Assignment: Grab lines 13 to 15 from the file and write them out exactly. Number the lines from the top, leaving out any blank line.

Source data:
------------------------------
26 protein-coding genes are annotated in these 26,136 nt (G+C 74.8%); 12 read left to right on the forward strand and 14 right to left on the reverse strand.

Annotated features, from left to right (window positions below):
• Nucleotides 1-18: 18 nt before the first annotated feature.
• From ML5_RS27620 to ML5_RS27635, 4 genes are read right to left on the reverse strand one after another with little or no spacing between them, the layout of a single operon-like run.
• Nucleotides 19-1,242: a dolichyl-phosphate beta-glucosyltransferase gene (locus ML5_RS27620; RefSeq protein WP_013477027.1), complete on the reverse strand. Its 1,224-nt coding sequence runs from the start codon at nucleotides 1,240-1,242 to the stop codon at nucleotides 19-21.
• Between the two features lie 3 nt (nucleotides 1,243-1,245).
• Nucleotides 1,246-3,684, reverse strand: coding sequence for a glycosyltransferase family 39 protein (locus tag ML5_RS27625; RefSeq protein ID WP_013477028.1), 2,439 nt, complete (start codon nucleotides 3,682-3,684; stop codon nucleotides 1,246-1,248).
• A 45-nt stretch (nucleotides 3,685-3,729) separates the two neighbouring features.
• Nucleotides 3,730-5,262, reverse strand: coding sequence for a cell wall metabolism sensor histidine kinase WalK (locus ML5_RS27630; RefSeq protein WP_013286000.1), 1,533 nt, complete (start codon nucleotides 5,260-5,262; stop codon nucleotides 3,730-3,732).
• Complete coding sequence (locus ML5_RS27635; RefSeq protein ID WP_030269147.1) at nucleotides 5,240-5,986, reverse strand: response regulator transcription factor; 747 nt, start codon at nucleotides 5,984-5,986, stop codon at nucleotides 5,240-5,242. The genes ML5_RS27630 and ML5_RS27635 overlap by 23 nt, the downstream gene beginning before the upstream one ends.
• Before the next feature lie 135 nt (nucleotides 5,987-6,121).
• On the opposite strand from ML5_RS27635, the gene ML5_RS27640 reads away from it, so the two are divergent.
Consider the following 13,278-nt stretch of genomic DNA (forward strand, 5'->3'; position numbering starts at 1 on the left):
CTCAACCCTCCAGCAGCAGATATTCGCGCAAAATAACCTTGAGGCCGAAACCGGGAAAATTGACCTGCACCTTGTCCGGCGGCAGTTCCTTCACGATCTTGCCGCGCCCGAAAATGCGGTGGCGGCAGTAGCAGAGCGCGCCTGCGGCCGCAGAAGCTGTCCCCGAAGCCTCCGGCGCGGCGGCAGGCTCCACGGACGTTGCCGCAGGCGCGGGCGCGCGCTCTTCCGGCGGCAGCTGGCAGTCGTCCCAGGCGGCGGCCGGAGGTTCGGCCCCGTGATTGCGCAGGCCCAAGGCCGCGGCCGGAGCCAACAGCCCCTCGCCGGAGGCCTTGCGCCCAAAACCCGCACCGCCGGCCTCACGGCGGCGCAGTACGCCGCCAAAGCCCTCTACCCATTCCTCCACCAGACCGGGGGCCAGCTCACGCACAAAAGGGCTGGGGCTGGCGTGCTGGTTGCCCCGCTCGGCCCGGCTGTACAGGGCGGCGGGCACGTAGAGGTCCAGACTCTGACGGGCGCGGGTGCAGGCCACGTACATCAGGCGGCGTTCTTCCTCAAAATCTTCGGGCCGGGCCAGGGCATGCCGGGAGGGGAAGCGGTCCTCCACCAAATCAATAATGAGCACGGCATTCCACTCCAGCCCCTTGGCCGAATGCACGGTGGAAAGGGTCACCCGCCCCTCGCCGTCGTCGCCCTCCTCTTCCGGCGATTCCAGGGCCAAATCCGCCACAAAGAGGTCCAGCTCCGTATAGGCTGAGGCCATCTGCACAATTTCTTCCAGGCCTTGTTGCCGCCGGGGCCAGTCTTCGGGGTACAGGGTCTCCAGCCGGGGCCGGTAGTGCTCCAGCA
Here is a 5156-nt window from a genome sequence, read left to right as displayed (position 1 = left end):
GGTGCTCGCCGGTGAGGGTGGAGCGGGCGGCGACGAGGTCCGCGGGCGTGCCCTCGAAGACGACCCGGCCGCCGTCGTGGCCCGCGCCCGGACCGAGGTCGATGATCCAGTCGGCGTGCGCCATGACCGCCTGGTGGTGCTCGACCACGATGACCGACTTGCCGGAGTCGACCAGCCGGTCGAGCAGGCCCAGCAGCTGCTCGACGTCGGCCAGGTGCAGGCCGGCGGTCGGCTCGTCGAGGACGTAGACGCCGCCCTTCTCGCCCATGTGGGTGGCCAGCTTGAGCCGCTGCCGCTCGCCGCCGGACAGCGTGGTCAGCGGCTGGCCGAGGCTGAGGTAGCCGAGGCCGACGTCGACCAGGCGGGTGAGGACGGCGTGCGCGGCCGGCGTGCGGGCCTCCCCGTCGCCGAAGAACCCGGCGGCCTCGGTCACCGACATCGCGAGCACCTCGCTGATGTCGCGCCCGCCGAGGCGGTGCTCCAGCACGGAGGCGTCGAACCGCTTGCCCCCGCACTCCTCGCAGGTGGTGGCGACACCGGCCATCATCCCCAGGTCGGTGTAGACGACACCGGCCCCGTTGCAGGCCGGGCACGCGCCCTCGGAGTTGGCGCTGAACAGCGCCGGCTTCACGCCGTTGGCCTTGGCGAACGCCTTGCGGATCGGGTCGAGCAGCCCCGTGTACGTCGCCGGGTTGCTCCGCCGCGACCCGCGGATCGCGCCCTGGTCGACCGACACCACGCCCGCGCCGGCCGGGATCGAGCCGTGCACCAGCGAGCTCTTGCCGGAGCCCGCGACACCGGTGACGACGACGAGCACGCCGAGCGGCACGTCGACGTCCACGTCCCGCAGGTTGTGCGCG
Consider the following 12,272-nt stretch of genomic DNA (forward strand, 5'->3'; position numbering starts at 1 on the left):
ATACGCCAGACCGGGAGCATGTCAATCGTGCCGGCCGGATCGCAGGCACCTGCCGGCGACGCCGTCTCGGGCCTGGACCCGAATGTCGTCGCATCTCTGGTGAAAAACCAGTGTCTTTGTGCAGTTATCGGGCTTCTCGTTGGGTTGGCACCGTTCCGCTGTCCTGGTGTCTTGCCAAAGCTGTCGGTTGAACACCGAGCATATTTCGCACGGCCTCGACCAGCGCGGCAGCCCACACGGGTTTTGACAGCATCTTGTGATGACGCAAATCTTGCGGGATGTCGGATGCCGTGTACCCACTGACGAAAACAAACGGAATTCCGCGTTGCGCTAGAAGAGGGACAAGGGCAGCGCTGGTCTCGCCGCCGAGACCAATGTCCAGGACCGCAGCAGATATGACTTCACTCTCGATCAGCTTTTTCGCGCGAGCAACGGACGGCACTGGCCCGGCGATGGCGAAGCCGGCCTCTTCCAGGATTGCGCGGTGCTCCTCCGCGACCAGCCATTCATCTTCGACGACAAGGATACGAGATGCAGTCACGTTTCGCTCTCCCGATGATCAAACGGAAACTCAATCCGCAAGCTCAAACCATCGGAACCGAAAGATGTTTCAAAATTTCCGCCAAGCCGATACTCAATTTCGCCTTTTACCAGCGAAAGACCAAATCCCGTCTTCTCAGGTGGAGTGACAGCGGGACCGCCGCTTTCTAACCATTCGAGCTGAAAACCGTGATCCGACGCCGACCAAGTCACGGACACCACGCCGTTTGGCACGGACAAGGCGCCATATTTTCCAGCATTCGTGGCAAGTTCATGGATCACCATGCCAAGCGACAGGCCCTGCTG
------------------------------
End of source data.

Consider the following 13,278-nt stretch of genomic DNA (forward strand, 5'->3'; position numbering starts at 1 on the left):
CTCAACCCTCCAGCAGCAGATATTCGCGCAAAATAACCTTGAGGCCGAAACCGGGAAAATTGACCTGCACCTTGTCCGGCGGCAGTTCCTTCACGATCTTGCCGCGCCCGAAAATGCGGTGGCGGCAGTAGCAGAGCGCGCCTGCGGCCGCAGAAGCTGTCCCCGAAGCCTCCGGCGCGGCGGCAGGCTCCACGGACGTTGCCGCAGGCGCGGGCGCGCGCTCTTCCGGCGGCAGCTGGCAGTCGTCCCAGGCGGCGGCCGGAGGTTCGGCCCCGTGATTGCGCAGGCCCAAGGCCGCGGCCGGAGCCAACAGCCCCTCGCCGGAGGCCTTGCGCCCAAAACCCGCACCGCCGGCCTCACGGCGGCGCAGTACGCCGCCAAAGCCCTCTACCCATTCCTCCACCAGACCGGGGGCCAGCTCACGCACAAAAGGGCTGGGGCTGGCGTGCTGGTTGCCCCGCTCGGCCCGGCTGTACAGGGCGGCGGGCACGTAGAGGTCCAGACTCTGACGGGCGCGGGTGCAGGCCACGTACATCAGGCGGCGTTCTTCCTCAAAATCTTCGGGCCGGGCCAGGGCATGCCGGGAGGGGAAGCGGTCCTCCACCAAATCAATAATGAGCACGGCATTCCACTCCAGCCCCTTGGCCGAATGCACGGTGGAAAGGGTCACCCGCCCCTCGCCGTCGTCGCCCTCCTCTTCCGGCGATTCCAGGGCCAAATCCGCCACAAAGAGGTCCAGCTCCGTATAGGCTGAGGCCATCTGCACAATTTCTTCCAGGCCTTGTTGCCGCCGGGGCCAGTCTTCGGGGTACAGGGTCTCCAGCCGGGGCCGGTAGTGCTCCAGCA
Here is a 5156-nt window from a genome sequence, read left to right as displayed (position 1 = left end):